Analysis of F ST outliers at allozyme loci in Pacific salmon: implications for natural selection
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Natural selection has been invoked to explain the observed geographic distribution of allozyme allele frequencies for a number of teleost species. The effects of selection on allozyme loci in three species of Pacific salmon were tested. A simulation-based approach to estimate the null distribution of population differentiation (F ST) and test for F ST outliers was used. This approach showed that a majority of allozyme loci conform to neutral expectations predicted by the simulation model, with relatively few F ST outliers found. No consistent F ST outlier loci were found across species. Analysis of population sub-groups based on geography and genetic identity reduced the number of outlier loci for some species, indicating that large geographic groups may include genetically divergent populations and/or that there is geographic heterogeneity in selection pressure upon allozyme loci. Two outlier allozyme loci found in this analysis, lactate dehydrogenase-B and malic enzyme, have been shown to be influenced by selection in other teleost species. This approach is also useful in identifying allozyme loci (or other genetic markers) that meet assumptions for population genetic study.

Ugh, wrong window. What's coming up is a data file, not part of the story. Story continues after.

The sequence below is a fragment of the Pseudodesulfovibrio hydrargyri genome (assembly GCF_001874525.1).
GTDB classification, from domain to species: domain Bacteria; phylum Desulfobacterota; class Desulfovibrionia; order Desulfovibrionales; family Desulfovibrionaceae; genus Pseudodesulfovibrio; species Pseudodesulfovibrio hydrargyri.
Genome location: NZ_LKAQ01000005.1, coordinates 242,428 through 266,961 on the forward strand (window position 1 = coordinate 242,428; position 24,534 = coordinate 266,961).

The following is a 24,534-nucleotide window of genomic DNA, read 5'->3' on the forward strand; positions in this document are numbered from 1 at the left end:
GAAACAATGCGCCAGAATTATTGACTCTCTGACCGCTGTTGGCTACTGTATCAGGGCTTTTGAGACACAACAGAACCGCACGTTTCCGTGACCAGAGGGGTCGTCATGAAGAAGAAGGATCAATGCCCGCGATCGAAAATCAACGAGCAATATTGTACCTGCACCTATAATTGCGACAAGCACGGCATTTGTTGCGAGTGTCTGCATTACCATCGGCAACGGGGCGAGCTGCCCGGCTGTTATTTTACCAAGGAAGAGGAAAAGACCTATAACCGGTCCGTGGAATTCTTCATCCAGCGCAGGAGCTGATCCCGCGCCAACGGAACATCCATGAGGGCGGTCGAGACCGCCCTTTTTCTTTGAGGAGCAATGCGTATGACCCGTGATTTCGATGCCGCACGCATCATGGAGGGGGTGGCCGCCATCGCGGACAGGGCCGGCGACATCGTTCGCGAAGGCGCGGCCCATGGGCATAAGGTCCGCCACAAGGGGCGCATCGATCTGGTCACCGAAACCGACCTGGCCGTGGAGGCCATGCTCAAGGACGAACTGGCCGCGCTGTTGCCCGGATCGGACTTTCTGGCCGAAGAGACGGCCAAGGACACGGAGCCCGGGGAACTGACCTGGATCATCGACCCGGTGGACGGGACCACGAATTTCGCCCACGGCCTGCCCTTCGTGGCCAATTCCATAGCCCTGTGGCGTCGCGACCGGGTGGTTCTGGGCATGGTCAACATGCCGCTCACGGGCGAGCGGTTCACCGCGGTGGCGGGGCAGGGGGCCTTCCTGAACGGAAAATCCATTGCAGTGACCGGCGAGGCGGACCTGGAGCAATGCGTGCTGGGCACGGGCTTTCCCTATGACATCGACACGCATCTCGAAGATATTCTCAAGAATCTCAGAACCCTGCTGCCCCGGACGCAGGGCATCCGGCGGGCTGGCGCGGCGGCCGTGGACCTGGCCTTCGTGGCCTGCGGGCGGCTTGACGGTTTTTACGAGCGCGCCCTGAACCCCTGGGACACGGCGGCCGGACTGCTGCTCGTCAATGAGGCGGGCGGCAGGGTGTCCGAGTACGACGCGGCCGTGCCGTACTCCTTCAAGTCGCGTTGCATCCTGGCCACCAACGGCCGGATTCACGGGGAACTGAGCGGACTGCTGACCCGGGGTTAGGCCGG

KeywordsDirectional selection Neutrality Oncorhynchus Population structure
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A.A. is funded by a UCOP postdoctoral fellowship. This manuscript has benefited from comments and discussion from J. C. Garza, K. P. Kamer, C. Lemaire, and two anonymous reviewers.
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